00:30 GMT14 August 2020
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    The six founding members of the EU have said they are "concerned" about the state of the European project which is facing "very challenging times" and have hinted at a division in the union, with some splitting off into a more integrated EU than others.

    The Ministers of Foreign Affairs of Belgium, Germany, France, Italy, Luxembourg and the Netherlands met on February 9 to discuss the three major issues facing the EU: terrorism, refugees and the Eurozone. In a communique following the meeting, they said:

    "As Europe is approaching the 60th anniversary of the Treaty establishing the European Economic Community on 25 March 2017, we are concerned about the State of the European project. Indeed, it appears to be facing very challenging times."

    As Europe struggles to reach any agreement on a collective response to the refugee crisis, the Schengen agreement is looking shaky, with concerns that it could be suspended for up to two years, after many member states closed their borders in response to the biggest influx of migrants since the Second World War.

    There have been disagreements over the wisdom of German Chancellor Angela Merkel declaring her country’s doors – and therefore Europe’s – open to refugees, which exacerbated the situation. Many in the EU feel that aid is better given to refugees in the vicinity of their country of origin, in preparation for their return after the war torn countries – such as Syria and Iraq – have stabilized. 

    The founder members stated that "a better management of the Union's external borders is essential in order to make them more secure without hampering the fluidity of movement and the Schengen acquis."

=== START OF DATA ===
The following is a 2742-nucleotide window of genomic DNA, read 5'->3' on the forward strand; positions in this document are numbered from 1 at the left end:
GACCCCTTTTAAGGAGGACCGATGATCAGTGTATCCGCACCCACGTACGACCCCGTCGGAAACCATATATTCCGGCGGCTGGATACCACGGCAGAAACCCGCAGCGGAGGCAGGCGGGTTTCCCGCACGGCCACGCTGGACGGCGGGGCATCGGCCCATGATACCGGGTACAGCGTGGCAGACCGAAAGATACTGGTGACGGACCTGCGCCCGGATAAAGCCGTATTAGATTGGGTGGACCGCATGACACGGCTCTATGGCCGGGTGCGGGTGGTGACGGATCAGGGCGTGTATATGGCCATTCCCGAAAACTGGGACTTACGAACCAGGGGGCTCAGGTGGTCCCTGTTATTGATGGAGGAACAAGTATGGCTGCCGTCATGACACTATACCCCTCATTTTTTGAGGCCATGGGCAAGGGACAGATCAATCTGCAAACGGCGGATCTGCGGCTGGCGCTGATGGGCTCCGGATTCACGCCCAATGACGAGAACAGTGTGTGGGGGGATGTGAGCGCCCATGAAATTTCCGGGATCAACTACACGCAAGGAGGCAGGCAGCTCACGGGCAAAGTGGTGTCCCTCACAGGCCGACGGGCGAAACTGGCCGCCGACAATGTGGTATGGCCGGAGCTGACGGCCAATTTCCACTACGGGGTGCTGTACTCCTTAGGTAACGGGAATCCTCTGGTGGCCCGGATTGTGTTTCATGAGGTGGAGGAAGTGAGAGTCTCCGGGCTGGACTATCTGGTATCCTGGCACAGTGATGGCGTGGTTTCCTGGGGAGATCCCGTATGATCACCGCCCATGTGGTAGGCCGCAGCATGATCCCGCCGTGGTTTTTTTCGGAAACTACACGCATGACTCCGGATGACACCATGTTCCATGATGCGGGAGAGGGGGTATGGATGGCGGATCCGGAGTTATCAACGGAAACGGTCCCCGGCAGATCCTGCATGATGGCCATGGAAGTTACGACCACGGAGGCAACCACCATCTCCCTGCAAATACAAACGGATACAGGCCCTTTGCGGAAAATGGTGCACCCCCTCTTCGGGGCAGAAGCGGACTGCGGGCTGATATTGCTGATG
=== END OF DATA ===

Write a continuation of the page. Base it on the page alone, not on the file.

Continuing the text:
Ever Closer Union?

    There is also concern that the Schengen borderless zone has caused a rising threat from terrorism because of lack of border checks. It has led to Islamic terrorists sympathetic to Daesh, also known as ISIL, traveling freely around Europe and capable of carrying out attacks such as those in Paris on November 13, 2015.

    Portugal, Ireland, Spain, Cyprus and – three times – Greece needed financial bailouts because they could not pay off their government debt, which has led to calls for Eurozone members to form a club-within-a-club in the EU.

    UK's Prime Minister – himself attempting to convince a deeply Euroskeptic country not to leave the EU in an In/Out referendum due, possibly as early as June 2016 – has warned that non-Eurozone countries must not be discriminated against, if they decide to draw further together. Cameron is now negotiating an opt out from the principle of 'ever closer union'.

    However, the communique from the founding states warns of exactly that — a split between those who want further integration and those that do not.

    "We firmly believe that the European Union remains the best answer we have for today's challenges and allows for different paths of integration. We remain resolved to continue the process of creating an ever closer union among the people of Europe," the statement said.


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